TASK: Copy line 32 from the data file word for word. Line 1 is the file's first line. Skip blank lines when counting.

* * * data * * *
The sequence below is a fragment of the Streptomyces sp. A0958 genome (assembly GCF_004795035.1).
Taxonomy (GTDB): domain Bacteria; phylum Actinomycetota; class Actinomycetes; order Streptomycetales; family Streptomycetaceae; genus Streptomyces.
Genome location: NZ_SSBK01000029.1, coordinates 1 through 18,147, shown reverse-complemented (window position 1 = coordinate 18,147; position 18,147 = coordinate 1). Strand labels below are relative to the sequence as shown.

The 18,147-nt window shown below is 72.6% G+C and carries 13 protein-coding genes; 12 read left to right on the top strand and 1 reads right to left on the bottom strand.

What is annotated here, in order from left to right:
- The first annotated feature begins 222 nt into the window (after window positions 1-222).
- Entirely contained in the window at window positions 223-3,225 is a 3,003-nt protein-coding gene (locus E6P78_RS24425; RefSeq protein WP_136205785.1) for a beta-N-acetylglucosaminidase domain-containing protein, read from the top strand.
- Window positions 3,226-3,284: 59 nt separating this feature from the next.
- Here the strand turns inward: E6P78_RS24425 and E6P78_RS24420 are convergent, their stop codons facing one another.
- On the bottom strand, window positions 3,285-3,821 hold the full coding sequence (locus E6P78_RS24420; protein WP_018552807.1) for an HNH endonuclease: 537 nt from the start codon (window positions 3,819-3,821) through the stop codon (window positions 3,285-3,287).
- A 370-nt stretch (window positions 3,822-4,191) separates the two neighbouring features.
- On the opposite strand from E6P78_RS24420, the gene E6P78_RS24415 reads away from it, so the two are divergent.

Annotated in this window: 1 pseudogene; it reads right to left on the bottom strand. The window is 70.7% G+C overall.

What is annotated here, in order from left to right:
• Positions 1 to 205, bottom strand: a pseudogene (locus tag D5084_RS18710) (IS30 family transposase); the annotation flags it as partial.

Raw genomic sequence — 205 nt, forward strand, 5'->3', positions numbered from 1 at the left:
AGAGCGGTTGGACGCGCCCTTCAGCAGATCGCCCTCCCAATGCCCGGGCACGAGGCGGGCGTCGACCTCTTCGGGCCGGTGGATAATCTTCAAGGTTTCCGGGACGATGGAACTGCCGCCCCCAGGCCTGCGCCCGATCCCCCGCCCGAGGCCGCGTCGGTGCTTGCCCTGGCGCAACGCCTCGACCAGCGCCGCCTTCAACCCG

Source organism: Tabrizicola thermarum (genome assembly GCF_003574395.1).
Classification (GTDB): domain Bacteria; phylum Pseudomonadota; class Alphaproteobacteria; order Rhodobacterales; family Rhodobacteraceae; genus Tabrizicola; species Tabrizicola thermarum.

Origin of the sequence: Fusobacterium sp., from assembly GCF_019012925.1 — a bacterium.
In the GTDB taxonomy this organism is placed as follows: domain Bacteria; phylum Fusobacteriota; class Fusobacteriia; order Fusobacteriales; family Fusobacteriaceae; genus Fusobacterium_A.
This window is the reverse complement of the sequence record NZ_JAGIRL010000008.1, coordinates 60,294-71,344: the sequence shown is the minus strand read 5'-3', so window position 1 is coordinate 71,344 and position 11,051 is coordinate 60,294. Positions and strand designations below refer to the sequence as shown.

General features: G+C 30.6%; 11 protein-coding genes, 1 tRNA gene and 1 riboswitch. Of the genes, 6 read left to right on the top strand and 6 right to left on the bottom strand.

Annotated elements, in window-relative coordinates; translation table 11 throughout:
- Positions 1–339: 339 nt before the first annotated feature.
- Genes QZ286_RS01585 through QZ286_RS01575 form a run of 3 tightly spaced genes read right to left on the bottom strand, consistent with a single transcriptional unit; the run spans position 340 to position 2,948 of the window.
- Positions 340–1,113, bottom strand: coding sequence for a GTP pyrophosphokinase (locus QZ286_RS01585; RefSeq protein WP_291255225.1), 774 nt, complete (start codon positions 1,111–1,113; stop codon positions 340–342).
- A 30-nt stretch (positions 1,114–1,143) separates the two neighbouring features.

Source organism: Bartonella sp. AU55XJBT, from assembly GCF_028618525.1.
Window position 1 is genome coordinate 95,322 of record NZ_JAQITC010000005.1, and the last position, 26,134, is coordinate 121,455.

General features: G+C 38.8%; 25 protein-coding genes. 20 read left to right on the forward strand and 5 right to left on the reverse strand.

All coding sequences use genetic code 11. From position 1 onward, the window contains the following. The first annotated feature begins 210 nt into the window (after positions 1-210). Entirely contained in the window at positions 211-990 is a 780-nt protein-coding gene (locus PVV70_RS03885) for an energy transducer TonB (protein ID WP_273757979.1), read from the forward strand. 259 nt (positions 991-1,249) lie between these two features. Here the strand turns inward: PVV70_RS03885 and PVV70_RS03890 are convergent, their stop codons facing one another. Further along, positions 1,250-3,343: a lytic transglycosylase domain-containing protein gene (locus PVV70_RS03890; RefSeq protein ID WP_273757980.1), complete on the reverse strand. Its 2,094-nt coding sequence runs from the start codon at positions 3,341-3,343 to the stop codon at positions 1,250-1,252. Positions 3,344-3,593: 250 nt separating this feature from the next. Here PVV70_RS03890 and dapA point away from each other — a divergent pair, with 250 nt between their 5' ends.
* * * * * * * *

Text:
All coding sequences use genetic code 11. From position 1 onward, the window contains the following. The first annotated feature begins 210 nt into the window (after positions 1-210). Entirely contained in the window at positions 211-990 is a 780-nt protein-coding gene (locus PVV70_RS03885) for an energy transducer TonB (protein ID WP_273757979.1), read from the forward strand. 259 nt (positions 991-1,249) lie between these two features. Here the strand turns inward: PVV70_RS03885 and PVV70_RS03890 are convergent, their stop codons facing one another. Further along, positions 1,250-3,343: a lytic transglycosylase domain-containing protein gene (locus PVV70_RS03890; RefSeq protein ID WP_273757980.1), complete on the reverse strand. Its 2,094-nt coding sequence runs from the start codon at positions 3,341-3,343 to the stop codon at positions 1,250-1,252. Positions 3,344-3,593: 250 nt separating this feature from the next. Here PVV70_RS03890 and dapA point away from each other — a divergent pair, with 250 nt between their 5' ends.